The seventh Moscow Conference on International Security (MCIS) was on Wednesday 4 and Thursday 5 April. Listening to the speeches and chatting with various people during and after it, my first thoughts concern three related issues: the growing confidence of Russian policy; soft power; and shared concern about the increasing risks in global politics, together with deep differences about where those risks come from.
These are difficult times in relations between Russia and the West, to put it mildly. There are so many tough issues between them, from the Skripal nerve gas attack in Salisbury on 4 March to Ukraine and Crimea, from doubts about the future of arms control to warfare in Syria (though the latest escalation, with reports of a chemical warfare attack in Douma and the air raid on the T-4/Tiyas airbase, was yet to happen). In such times, we need more contact, not less, more dialogue not the rituals of confrontation.
I first attended the MCIS two years ago. Later that year, comparing it with two similar conferences in the international security calendar, I commented on the seeming increase in the self-confidence of Russian policy. At this year’s conference, that seems to have gone further; certainly the kind of deep insecurity that was on display at this year’s Munich Security Conference was absent here.
One impression several of the few Europeans present seemed to share was that Russian policy and its official representatives just seem to care less about the West than before. Listening to the speeches in the plenary sessions on the first morning, I noticed but one mention of President Trump. The US was primarily mentioned as a problem, the UK as an irritant and exclusively in the context of the Skripal nerve gas attack in Salisbury, the EU not at all. The focus of interest – where the real action lies – was to Russia’s East and South.
This does not quite fit with what you can see if you take a walk in the centre of Moscow– the visibility of Western brands in the shops, the cafés and the cars. Question: in how many Western capitals do you see well known Russian brands? Anecdotal evidence like this is of little weight but it does gesture at a closer linkage with the West and a greater degree of continuing economic semi-integration than the rhetoric on either side would usually lead you to believe. It is also redolent of the economic weakness that continues in the world’s 11th largest economy. The fast economic growth of 2000-2008 has gone. Falling oil prices and Western sanctions since 2014, adopted in response to Russia’s annexation of Crimea and actions in eastern Ukraine, hit the economy hard. It picked up in 2017 but lags behind the EU and US.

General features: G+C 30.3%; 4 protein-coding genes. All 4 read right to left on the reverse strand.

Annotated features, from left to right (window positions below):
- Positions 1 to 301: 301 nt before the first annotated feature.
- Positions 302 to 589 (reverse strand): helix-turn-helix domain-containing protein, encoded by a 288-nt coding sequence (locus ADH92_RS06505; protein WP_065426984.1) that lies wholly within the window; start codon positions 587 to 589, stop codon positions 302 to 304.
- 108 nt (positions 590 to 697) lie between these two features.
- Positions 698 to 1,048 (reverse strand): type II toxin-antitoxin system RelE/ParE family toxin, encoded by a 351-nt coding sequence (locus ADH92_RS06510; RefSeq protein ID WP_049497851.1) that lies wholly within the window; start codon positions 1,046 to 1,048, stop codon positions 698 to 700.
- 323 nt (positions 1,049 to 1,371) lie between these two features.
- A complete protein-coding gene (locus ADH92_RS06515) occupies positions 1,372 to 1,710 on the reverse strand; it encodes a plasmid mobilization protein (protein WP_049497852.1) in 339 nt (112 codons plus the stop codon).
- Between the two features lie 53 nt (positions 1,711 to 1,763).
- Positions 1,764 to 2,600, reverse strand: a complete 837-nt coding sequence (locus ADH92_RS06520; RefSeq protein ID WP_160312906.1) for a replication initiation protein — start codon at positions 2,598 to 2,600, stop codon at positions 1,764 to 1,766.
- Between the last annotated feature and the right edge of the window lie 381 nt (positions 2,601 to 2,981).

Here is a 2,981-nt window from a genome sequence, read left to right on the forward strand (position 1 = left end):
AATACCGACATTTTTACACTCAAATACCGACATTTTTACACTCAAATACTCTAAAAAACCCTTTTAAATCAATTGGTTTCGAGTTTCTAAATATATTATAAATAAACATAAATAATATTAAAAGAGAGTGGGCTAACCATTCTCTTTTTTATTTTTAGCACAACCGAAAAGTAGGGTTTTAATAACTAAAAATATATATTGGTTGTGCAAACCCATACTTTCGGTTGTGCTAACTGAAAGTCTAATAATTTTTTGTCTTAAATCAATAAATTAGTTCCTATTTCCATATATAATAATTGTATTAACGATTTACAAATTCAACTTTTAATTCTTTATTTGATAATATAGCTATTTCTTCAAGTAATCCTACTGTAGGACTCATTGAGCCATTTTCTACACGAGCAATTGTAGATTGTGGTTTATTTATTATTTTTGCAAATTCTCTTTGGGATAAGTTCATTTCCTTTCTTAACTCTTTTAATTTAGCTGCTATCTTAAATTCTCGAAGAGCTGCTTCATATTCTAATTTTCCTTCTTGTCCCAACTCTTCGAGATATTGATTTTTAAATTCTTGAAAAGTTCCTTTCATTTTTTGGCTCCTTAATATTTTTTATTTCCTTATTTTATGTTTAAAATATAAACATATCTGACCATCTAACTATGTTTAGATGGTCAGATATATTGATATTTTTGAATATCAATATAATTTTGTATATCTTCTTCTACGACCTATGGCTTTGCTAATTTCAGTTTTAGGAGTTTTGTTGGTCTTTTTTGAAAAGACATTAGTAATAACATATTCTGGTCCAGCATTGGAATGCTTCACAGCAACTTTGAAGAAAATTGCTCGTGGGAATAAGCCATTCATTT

The foreign policy confidence, nonetheless, feels real (I know how non-hard-evidence that remark is but there you go – I’m not claiming to do any more than pass on some impressions). Having been unable to achieve the integration with the West that seemed promised in the 1990s, Russia has reoriented to Asia. Its confidence reflects a narrative that quite a large audience inside and outside Russia finds persuasive. Projecting it is partly what the MCIS is for. The narrative is about Russia respecting international institutions and law, unlike US Presidents who routinely flout international law (think Iraq, think extraordinary rendition) and, of course, though barely naming him, unlike President Trump who openly disdains international institutions and agreements. It is about Russia being a responsible foreign policy actor who leads a major and successful anti-terror campaign, implicitly unlike another power that has led an unsuccessful one. It is about Russia spurning double standards, unlike I won’t say who, and recognising that there are no good terrorists or bad terrorists, just terrorists.
And one interesting thing about all this, is that Russia puts this narrative across with confidence and sometimes panache, without having the firm economic foundations of China. Or, indeed, of the US. In that sense, Russia is punching above its weight in international affairs.
In the speeches, in the conversations and in the background to the conversations, there was Novichok – the nerve agent used in the attack in Salisbury. The official Russian view treats the accusation of Russian responsibility and the expulsion of diplomats as a manufactured piece of theatre. At the Moscow conference, the head of the Russian Foreign Intelligence Service called the attack “a grotesque provocation by British and US intelligence agencies.” Foreign Minister Lavrov followed up the next day by drawing on Alice in Wonderland for a jibe (at about 40 seconds in this clip) about the sentence coming before the verdict.
Responding to serious charges about use of a nerve agent with sarcasm and unsubstantiated counter claims does not, in my own view, reflect well on the Russian government. This is something that should be taken seriously. But it is hard to deny that Lavrov scored a point.
Circumstantial evidence does indeed suggest some degree of Russian responsibility. It is hard to disagree that the most likely explanations of what happened are, as UK Prime Minister Theresa May said in a very precisely worded statement on 12 March, either that the Russian state did it or that it has at some point allowed the Novichok nerve agent to get into the hands of others. That does not mean other explanations are impossible and it does not mean the argument is closed. In that statement, the Prime Minister asked for patience so the investigation could continue and actions be taken on the basis of evidence, not speculation.